I am a little put out because it seems in just the last 4 to 6 weeks I have gotten a lot more mail and phone calls dealing with bad contractors.
A good housing market can drive less than qualified people out into the service field looking to make an easy, fast buck by doing shoddy work on unsuspecting homeowners. These folks are either doing poor quality work or just flat out doing no work and running with the money.
Either way, people are getting ripped off.
Finding a qualified professional doesn’t have to be a difficult task. Here are some guidelines for you to follow to make the selection process easier, and your decision a better, informed decision.
- Employ a contractor with an established business in your area. Ask for and check references from past customers. By going back 5 years or more you can get a better picture of the company’s work, longevity in the community, and customer service.
- Contact the state or local licensing agencies to ensure that your contractor meets all licensing requirements. While the state of Georgia does not require a licensed contractor for work costing under $2,500, a licensed contractor is preferable.
- Check with the Office of Consumer Affairs and the Better Business Bureau to ensure there are no adverse files on record for your contractor.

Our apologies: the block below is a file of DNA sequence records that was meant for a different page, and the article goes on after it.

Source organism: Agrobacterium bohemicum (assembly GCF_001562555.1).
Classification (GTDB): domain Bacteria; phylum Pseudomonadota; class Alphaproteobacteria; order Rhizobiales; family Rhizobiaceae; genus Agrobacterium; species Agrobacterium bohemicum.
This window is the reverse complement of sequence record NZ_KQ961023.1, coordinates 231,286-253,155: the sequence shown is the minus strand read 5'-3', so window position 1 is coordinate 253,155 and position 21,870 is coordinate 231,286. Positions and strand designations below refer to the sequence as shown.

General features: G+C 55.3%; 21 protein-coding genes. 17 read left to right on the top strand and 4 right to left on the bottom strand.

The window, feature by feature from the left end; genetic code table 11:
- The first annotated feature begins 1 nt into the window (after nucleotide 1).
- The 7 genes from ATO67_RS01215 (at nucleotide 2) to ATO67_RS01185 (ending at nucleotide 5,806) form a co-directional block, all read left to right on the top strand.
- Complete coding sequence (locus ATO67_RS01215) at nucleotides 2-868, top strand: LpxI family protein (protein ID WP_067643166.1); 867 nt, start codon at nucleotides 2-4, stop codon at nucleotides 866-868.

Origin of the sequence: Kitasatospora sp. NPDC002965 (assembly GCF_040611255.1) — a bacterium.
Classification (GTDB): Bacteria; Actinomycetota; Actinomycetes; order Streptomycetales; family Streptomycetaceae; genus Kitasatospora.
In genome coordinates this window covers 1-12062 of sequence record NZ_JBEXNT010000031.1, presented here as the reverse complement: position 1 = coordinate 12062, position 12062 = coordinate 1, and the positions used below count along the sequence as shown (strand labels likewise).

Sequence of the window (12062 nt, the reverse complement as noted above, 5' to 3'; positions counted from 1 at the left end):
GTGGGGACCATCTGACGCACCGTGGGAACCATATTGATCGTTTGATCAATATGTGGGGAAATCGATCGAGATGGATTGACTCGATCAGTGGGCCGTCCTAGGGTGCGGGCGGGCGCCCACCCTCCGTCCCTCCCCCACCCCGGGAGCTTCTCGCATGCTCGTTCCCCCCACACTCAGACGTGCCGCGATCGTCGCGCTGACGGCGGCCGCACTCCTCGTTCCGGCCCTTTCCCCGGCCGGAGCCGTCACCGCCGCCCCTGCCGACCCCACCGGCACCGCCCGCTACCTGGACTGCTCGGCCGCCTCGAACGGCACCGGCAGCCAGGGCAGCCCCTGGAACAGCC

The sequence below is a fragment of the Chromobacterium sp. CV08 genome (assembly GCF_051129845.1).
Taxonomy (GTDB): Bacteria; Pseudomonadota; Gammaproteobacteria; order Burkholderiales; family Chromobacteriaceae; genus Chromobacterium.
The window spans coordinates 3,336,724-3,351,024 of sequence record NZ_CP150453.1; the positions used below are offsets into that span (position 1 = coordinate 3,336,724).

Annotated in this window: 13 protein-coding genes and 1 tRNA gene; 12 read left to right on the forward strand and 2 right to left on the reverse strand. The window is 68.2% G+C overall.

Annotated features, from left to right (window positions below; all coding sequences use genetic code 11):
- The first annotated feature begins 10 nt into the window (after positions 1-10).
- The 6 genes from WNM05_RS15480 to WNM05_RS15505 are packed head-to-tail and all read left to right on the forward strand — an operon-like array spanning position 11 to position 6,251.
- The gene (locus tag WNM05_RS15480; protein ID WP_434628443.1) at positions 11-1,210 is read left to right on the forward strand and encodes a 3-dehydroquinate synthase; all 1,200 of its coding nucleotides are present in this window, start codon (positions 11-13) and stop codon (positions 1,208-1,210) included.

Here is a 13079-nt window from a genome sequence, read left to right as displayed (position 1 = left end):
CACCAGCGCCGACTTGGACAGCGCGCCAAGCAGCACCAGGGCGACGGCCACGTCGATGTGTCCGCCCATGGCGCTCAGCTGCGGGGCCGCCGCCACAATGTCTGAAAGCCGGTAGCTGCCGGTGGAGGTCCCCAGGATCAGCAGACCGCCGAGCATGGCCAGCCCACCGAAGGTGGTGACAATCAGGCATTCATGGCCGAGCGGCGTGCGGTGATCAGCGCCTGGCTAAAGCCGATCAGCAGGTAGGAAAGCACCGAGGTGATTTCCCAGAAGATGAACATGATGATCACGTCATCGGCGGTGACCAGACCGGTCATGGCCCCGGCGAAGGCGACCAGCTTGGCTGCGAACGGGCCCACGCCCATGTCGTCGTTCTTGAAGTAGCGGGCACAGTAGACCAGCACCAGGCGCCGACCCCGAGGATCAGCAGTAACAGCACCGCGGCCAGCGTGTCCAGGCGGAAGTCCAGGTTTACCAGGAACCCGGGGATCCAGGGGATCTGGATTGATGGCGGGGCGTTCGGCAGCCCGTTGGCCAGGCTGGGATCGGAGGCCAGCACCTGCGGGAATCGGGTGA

- Ask to see a copy of the contractor’s certification of insurance. Fake documentation is easy to come by so make sure you call the insurance company to verify the coverage. The company should carry worker’s comp, property damage and personal liability insurance.
- If you solicit bids from different companies be sure they are bidding on the same scope and quality of work.
If your project involves more than the changing of a light bulb you should also get a written contract from your remodeler. A well written contract is essential.
- Be sure the contract includes the contractor’s name, address, phone number and license number.
- Detail not only what the contractor will do, but what they will not do as well.
- A detailed list of materials for the project should be included on the contract including size, color, model, brand name and product.
- The start date and completion date should be included.
One more thing before you get to work. Make sure all financial terms are understood and spelled out in the contract, including total price, payment schedule, and any cancellation penalty.
A warranty covering materials and workmanship for a minimum of one year should also be written into the contract.
Whew. I know that sounds like a lot of work but by putting the effort in up front, your project will run smoother and you will be able to enjoy the process.
One more note. If you have an uneasy feeling about working a specific contractor, then don’t. You are going to spend a lot of money sprucing up your home. You should have a good working relationship with your contractor.
This should be fun. Enjoy your new look home…